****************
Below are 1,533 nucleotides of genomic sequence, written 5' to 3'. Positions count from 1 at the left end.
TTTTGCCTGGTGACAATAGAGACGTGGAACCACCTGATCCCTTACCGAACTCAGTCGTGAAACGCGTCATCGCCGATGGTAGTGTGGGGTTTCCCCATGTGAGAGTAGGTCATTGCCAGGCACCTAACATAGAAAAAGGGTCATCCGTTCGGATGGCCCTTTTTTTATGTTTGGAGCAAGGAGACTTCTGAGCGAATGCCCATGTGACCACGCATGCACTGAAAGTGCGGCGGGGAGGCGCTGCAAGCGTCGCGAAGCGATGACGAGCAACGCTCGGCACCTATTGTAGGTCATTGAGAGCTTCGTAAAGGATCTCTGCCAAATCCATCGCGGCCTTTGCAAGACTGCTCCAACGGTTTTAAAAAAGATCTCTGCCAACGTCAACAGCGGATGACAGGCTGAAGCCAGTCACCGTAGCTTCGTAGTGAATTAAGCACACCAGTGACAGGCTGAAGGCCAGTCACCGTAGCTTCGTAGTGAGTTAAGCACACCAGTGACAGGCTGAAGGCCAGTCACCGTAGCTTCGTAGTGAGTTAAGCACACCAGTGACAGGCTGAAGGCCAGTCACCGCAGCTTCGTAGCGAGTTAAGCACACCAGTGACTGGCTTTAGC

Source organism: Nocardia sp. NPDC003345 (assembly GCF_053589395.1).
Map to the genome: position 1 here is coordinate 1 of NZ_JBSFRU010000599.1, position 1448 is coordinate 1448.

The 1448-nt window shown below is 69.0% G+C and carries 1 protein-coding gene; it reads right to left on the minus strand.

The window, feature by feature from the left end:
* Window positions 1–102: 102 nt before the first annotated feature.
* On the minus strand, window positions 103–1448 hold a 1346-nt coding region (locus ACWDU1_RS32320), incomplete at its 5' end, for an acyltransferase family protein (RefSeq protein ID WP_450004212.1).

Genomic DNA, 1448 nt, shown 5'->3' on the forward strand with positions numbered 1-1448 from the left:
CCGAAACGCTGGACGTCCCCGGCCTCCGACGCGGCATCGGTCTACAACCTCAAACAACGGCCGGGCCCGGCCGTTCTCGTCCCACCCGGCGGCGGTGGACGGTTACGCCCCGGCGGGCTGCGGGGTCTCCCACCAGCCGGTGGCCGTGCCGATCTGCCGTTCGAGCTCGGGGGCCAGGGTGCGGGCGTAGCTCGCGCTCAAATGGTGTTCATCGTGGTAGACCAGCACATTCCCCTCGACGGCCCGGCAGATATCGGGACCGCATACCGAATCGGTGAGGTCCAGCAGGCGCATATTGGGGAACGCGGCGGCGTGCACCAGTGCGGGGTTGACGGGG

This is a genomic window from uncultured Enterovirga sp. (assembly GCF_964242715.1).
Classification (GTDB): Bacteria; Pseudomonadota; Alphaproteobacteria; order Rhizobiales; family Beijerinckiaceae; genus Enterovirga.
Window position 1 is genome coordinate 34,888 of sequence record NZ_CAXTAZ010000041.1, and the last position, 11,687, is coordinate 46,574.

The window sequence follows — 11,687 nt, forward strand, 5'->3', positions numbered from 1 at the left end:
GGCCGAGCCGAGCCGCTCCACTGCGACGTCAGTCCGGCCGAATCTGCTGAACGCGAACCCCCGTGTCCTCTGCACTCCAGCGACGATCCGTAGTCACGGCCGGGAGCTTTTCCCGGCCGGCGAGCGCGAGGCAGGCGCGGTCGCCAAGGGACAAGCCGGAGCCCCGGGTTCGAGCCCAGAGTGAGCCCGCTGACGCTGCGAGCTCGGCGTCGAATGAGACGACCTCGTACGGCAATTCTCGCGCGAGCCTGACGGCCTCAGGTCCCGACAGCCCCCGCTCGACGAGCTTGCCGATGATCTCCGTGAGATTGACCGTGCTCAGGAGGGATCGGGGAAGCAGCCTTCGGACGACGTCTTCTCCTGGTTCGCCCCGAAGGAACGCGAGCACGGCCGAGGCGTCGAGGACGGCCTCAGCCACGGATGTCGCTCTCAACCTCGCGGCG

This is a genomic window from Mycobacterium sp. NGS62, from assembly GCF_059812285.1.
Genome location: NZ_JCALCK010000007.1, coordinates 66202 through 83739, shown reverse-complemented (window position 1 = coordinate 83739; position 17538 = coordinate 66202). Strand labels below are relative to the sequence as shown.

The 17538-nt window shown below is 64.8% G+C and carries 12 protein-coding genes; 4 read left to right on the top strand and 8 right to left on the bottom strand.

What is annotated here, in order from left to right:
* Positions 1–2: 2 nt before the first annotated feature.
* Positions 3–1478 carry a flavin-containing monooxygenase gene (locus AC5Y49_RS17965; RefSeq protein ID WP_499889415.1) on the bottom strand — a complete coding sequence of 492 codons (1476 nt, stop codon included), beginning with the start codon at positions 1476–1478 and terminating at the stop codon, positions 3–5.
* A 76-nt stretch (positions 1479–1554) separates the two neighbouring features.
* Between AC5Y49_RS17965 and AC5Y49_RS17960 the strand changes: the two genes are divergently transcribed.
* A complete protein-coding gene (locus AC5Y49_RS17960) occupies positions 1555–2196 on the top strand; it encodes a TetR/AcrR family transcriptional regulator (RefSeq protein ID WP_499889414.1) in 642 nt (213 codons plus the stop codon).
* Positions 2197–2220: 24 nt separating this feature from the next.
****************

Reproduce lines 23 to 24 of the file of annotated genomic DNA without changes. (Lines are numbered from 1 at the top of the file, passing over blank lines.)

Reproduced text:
* Between AC5Y49_RS17965 and AC5Y49_RS17960 the strand changes: the two genes are divergently transcribed.
* A complete protein-coding gene (locus AC5Y49_RS17960) occupies positions 1555–2196 on the top strand; it encodes a TetR/AcrR family transcriptional regulator (RefSeq protein ID WP_499889414.1) in 642 nt (213 codons plus the stop codon).